Growing up on a Wisconsin farm, Wayne Hendrickson developed a penchant for machines and a need to know about nature. These two themes have persisted as this biophysicist has invented new techniques for uncovering the structures of biomolecules and applied them to problems ranging from worm respiration to AIDS. "The possibility of understanding living systems in fundamental physical terms has always seemed powerful and also very gratifying to me," he says.
Hendrickson followed his studies of physics and biology at a small Wisconsin college with a doctorate in biophysics at Johns Hopkins University. In 1969, he accepted a position at the U.S. Naval Research Laboratory (NRL) in Washington, D.C., to work with Jerome Karle, who would win the Nobel Prize in Chemistry 16 years later. In 1949, Karle had mathematically solved the long-standing problem of how to determine the phase of an x-ray that is diffracted by a crystal. This information is needed to translate the pattern of spots that diffracted rays make on film into the locations of atoms in a crystal. Hendrickson was recruited to extend this phase work to the x-ray crystallography of large molecules, such as proteins. "The mathematical solution is very powerful and important, but it is inadequate to address large biological molecules," Hendrickson explains. "We had to come up with more experimental ways to do that."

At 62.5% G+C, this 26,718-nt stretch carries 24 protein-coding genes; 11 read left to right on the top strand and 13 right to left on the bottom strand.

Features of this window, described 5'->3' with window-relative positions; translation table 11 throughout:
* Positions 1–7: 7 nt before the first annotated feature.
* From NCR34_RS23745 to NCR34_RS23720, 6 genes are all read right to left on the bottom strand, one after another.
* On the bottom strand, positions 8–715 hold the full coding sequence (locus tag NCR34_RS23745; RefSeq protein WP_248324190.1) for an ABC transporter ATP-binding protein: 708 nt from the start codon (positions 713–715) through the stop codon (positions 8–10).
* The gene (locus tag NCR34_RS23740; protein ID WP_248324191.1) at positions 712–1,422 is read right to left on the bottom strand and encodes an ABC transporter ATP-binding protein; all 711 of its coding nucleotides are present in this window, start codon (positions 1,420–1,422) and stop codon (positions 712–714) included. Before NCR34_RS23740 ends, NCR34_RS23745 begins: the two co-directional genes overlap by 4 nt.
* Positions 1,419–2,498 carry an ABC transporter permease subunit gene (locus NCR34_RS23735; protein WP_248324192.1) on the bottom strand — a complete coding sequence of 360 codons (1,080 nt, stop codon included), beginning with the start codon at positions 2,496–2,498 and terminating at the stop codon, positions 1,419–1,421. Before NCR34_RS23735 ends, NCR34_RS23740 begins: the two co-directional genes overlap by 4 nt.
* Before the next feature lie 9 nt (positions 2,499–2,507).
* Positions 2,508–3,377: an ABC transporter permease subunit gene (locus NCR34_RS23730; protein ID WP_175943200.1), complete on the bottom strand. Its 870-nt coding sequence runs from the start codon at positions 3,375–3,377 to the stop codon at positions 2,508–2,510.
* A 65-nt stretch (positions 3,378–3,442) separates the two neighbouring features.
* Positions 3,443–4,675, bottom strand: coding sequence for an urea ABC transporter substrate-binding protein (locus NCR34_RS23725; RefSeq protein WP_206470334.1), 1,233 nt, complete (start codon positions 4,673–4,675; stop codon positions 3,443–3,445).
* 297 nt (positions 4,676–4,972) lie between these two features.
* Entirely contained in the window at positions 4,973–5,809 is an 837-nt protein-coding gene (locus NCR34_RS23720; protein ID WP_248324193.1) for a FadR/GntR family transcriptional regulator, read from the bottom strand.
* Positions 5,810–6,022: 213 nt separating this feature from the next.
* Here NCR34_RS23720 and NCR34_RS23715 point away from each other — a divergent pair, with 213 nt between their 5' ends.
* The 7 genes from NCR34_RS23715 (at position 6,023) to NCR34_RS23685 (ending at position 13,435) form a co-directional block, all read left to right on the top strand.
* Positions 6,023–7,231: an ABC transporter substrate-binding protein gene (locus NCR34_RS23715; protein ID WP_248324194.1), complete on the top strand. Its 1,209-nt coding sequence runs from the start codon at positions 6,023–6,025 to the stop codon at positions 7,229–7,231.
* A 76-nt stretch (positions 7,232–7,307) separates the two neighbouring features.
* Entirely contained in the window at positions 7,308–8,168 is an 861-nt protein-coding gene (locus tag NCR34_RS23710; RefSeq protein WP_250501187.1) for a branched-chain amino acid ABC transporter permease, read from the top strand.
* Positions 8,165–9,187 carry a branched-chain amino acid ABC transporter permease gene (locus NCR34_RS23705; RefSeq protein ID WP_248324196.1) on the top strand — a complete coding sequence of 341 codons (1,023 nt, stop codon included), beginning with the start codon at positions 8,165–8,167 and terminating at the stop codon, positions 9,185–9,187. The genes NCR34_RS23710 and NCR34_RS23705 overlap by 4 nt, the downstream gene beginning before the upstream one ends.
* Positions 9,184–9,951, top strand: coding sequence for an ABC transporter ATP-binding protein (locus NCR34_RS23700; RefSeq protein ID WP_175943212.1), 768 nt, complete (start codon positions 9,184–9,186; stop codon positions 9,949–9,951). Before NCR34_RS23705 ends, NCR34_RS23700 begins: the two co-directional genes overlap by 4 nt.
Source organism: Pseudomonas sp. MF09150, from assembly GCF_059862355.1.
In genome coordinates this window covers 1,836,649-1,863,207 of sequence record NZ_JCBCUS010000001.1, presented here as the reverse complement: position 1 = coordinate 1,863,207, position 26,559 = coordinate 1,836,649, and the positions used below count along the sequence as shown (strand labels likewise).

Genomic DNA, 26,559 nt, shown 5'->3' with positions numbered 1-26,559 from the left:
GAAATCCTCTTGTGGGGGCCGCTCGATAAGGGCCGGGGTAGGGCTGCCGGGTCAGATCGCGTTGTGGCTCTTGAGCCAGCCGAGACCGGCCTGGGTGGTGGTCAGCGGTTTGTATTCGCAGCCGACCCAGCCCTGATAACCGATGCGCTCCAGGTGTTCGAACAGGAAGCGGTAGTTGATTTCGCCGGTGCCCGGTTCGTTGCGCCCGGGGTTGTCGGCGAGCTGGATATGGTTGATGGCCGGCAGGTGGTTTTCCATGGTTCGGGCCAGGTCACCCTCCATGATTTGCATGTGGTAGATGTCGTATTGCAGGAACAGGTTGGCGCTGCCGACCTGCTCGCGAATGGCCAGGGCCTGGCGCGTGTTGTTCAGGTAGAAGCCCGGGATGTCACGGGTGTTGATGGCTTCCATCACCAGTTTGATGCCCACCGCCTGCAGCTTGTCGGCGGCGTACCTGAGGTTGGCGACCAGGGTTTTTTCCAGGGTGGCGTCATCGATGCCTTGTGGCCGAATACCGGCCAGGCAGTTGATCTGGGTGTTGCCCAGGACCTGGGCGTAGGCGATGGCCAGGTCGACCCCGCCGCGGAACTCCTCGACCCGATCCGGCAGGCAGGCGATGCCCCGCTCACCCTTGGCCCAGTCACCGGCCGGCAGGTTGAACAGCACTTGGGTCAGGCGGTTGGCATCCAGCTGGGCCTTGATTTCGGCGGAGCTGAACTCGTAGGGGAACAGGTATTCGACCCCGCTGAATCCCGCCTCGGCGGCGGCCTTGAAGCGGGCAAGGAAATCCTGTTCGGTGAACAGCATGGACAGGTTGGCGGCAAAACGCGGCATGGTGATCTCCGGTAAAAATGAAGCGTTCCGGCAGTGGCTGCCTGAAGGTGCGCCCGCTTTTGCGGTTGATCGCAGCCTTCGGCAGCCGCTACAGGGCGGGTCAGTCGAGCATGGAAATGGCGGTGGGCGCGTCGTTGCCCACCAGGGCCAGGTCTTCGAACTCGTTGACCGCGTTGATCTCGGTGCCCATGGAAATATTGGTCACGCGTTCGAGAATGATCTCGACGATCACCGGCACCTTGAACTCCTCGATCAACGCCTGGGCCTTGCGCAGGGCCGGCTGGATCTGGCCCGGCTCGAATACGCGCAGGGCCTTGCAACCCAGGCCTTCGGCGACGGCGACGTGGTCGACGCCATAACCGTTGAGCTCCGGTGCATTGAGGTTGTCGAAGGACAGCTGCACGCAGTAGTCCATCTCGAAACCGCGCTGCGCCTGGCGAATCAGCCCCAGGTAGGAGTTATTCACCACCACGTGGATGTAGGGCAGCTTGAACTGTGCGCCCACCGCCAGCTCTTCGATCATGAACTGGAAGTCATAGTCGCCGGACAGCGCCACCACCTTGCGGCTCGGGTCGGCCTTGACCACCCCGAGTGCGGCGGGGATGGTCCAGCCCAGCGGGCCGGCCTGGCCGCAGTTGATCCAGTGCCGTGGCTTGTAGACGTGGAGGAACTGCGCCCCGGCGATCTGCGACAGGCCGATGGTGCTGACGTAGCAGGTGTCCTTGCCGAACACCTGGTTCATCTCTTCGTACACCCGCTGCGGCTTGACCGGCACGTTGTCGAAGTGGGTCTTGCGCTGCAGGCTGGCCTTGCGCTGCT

About that time, synchrotrons became available as tunable x-ray sources. Hendrickson therefore decided to use x-rays of different wavelengths to obtain diffraction patterns from proteins. This innovation, called multiwavelength anomalous diffraction, or MAD, solved the phase problem for crystallized proteins. "The MAD method relieved us of the need to prepare variously derivatized crystals. And, especially with the use of selenomethionine substitution, in most cases it all but assures success from one single crystal," Hendrickson says.